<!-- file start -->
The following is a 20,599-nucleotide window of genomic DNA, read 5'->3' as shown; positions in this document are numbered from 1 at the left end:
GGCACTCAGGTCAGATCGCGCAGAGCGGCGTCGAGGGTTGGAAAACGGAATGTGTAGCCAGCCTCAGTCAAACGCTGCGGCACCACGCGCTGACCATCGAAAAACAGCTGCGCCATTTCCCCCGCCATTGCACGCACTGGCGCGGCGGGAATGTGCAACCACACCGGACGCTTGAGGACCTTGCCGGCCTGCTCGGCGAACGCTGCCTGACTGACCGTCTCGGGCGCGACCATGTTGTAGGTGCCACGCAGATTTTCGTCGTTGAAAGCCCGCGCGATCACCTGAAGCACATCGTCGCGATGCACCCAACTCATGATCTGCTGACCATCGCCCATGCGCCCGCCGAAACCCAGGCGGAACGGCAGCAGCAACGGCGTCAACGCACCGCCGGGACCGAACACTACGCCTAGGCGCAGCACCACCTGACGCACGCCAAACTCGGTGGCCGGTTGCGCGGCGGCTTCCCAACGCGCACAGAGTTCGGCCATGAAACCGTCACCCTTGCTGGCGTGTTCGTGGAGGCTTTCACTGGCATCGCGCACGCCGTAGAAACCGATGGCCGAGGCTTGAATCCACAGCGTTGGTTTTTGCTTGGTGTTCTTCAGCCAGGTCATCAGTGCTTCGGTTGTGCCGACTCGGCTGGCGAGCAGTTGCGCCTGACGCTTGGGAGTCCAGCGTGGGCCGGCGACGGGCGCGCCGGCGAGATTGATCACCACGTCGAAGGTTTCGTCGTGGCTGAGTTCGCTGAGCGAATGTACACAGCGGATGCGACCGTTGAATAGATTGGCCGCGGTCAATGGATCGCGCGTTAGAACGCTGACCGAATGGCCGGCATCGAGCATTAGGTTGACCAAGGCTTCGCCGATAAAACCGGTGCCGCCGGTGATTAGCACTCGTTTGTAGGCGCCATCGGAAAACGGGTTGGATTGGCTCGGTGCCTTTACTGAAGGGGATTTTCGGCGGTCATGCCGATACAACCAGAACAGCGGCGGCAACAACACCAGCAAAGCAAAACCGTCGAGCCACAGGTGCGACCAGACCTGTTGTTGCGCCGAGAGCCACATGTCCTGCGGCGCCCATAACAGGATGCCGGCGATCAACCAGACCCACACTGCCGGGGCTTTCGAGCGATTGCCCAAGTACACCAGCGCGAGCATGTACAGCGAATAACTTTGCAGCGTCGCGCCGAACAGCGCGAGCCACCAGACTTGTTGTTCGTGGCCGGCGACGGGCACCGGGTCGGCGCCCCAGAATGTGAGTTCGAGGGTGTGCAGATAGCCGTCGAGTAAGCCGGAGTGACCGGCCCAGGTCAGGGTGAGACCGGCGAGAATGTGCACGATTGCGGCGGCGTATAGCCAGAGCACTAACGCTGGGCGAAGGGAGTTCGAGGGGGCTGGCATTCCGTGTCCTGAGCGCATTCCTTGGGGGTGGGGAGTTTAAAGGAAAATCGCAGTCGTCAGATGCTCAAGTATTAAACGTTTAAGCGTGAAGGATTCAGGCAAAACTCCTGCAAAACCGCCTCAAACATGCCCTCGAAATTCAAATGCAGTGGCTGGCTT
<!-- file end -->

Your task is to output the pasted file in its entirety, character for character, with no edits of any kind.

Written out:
The following is a 20,599-nucleotide window of genomic DNA, read 5'->3' as shown; positions in this document are numbered from 1 at the left end:
GGCACTCAGGTCAGATCGCGCAGAGCGGCGTCGAGGGTTGGAAAACGGAATGTGTAGCCAGCCTCAGTCAAACGCTGCGGCACCACGCGCTGACCATCGAAAAACAGCTGCGCCATTTCCCCCGCCATTGCACGCACTGGCGCGGCGGGAATGTGCAACCACACCGGACGCTTGAGGACCTTGCCGGCCTGCTCGGCGAACGCTGCCTGACTGACCGTCTCGGGCGCGACCATGTTGTAGGTGCCACGCAGATTTTCGTCGTTGAAAGCCCGCGCGATCACCTGAAGCACATCGTCGCGATGCACCCAACTCATGATCTGCTGACCATCGCCCATGCGCCCGCCGAAACCCAGGCGGAACGGCAGCAGCAACGGCGTCAACGCACCGCCGGGACCGAACACTACGCCTAGGCGCAGCACCACCTGACGCACGCCAAACTCGGTGGCCGGTTGCGCGGCGGCTTCCCAACGCGCACAGAGTTCGGCCATGAAACCGTCACCCTTGCTGGCGTGTTCGTGGAGGCTTTCACTGGCATCGCGCACGCCGTAGAAACCGATGGCCGAGGCTTGAATCCACAGCGTTGGTTTTTGCTTGGTGTTCTTCAGCCAGGTCATCAGTGCTTCGGTTGTGCCGACTCGGCTGGCGAGCAGTTGCGCCTGACGCTTGGGAGTCCAGCGTGGGCCGGCGACGGGCGCGCCGGCGAGATTGATCACCACGTCGAAGGTTTCGTCGTGGCTGAGTTCGCTGAGCGAATGTACACAGCGGATGCGACCGTTGAATAGATTGGCCGCGGTCAATGGATCGCGCGTTAGAACGCTGACCGAATGGCCGGCATCGAGCATTAGGTTGACCAAGGCTTCGCCGATAAAACCGGTGCCGCCGGTGATTAGCACTCGTTTGTAGGCGCCATCGGAAAACGGGTTGGATTGGCTCGGTGCCTTTACTGAAGGGGATTTTCGGCGGTCATGCCGATACAACCAGAACAGCGGCGGCAACAACACCAGCAAAGCAAAACCGTCGAGCCACAGGTGCGACCAGACCTGTTGTTGCGCCGAGAGCCACATGTCCTGCGGCGCCCATAACAGGATGCCGGCGATCAACCAGACCCACACTGCCGGGGCTTTCGAGCGATTGCCCAAGTACACCAGCGCGAGCATGTACAGCGAATAACTTTGCAGCGTCGCGCCGAACAGCGCGAGCCACCAGACTTGTTGTTCGTGGCCGGCGACGGGCACCGGGTCGGCGCCCCAGAATGTGAGTTCGAGGGTGTGCAGATAGCCGTCGAGTAAGCCGGAGTGACCGGCCCAGGTCAGGGTGAGACCGGCGAGAATGTGCACGATTGCGGCGGCGTATAGCCAGAGCACTAACGCTGGGCGAAGGGAGTTCGAGGGGGCTGGCATTCCGTGTCCTGAGCGCATTCCTTGGGGGTGGGGAGTTTAAAGGAAAATCGCAGTCGTCAGATGCTCAAGTATTAAACGTTTAAGCGTGAAGGATTCAGGCAAAACTCCTGCAAAACCGCCTCAAACATGCCCTCGAAATTCAAATGCAGTGGCTGGCTT